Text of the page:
Honnyo (1778 – January 9, 1827) was a Buddhist priest in Jodo Shinshu (the True Pure Land Sect of Buddhism) from the middle to the late Edo period who served as the 19th suzerain in Nishi Hongan-ji Temple and Daisojo (a priest of the highest rank in the highest managerial position). His imina (personal name) was Kosho.
He was the suzerain who concluded The Sango Wakuran Controversy (The Incident that Disturbed the Three Deeds) during the mid Edo period.
He was born the second son of Monnyo who was the 18th suzerain of Hongan-ji Temple. The eldest son died early and in 1799 he succeeded the suzerain at the age of 22. For about 10 years from the Shinmon period, he made a great effort to cope with The Sango Wakuran Controversy which confused the inside of doctrine. After that, he conducted Shinran-shonin gohyaku-gojukkai daionki hoyo (the 550th commemorating service of the death of founder, Shinran) in 1811 and restored Goei-do Hall (hall dedicated to the sect's founder) on a broad scale. On the other hand, the confusion in the doctrine by the Anjin dispute and a series of businesses worsened the financial situation in Hongan-ji Temple and left a huge amount of debts to the next generation.
The Sango Wakuran Controversy (The Incident that Disturbed the Three Deeds)
In Nishi Hongan-ji Temple, from the period of the suzerain Honyo during the middle Edo period, the dispute on religious principle concerning the doctrine Anjin was smoldering, but the local dissatisfaction culminated during the period of Honnyo and Kyoto City was in an unquiet situation by the followers who went to the head temple for direct negotiation. At this point, 'sango-kimyo-setsu' (the theory that faith is essential for three activities (action, speech and thought)) of Gakurin-ha (Gakurin Academy faction) (Sango-ha (Three-karmic-action school) and Shingi-ha (New-interpretation school)) was refuted by Taiei in Aki Province, but the influence of Sango-ha's support was strong, which was centered on Echizen Province and Ecchu Province, and Nokeshoku (head) himself, who had established a vast authority, did not acknowledge the error.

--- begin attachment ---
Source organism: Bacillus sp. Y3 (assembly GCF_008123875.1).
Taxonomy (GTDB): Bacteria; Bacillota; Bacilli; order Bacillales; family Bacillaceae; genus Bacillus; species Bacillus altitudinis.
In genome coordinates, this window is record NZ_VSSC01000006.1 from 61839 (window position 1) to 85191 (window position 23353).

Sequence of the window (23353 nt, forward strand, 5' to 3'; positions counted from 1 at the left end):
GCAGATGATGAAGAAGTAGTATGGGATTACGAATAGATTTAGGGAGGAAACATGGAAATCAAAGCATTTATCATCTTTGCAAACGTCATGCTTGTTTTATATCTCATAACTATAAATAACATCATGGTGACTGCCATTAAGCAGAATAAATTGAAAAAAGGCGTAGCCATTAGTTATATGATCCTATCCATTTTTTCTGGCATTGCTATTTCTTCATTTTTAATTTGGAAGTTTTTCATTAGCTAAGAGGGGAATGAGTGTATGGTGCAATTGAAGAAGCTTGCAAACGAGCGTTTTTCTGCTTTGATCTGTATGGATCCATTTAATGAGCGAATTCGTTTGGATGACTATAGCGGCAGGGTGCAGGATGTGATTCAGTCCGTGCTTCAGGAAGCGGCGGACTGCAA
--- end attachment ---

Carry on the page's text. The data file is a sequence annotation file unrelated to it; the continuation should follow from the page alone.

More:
As Honnyo succeeded the suzerain at the age of 22, he was nearly helpless to Gakurin-ha whose top was the seventh Nokeshoku Chido (inaugurated in 1797). Honnyo himself employed various means to avoid the confusion, but could not stop the domineering of Gakurin and was forced to resort to having the bakufu (Japanese feudal government headed by a shogun) intervene.
In 1803, Kyoto shoshidai (The Kyoto deputy) made Taiei, Doin and noge (master) Chido settle their dispute in Nijo-jo Castle and in 1804 recalled both sides to Edo-jo Castle, where they made them settle the issue in a magistrate's office for temples. At this time, jisha-bugyo (magistrate of temples and shrines) Yasutada WAKISAKA in Tatsuno clan pronounced a judgment and was recognized for this case and later became roju (member of shogun's council of elders).
The bakufu finished a series of judgments and in 1806 in 'A Letter of Adjudication' written by Honnyo, the errors in sango-kimyo-setsu were clarified and both parties were punished according to Shuianjin (the notion that advocates a radical distinction between mind and body). Hongan-ji Temple was sentenced to house confinement for 100 days.
By this case Nokeshoku who had more power than the suzerain was abolished and later kangakushoku (post of encouragement of learning), whose term was renewed each year, was set up. And the start of the scheduled, large-scale restoration of Goei-do Hall was delayed because of this problem.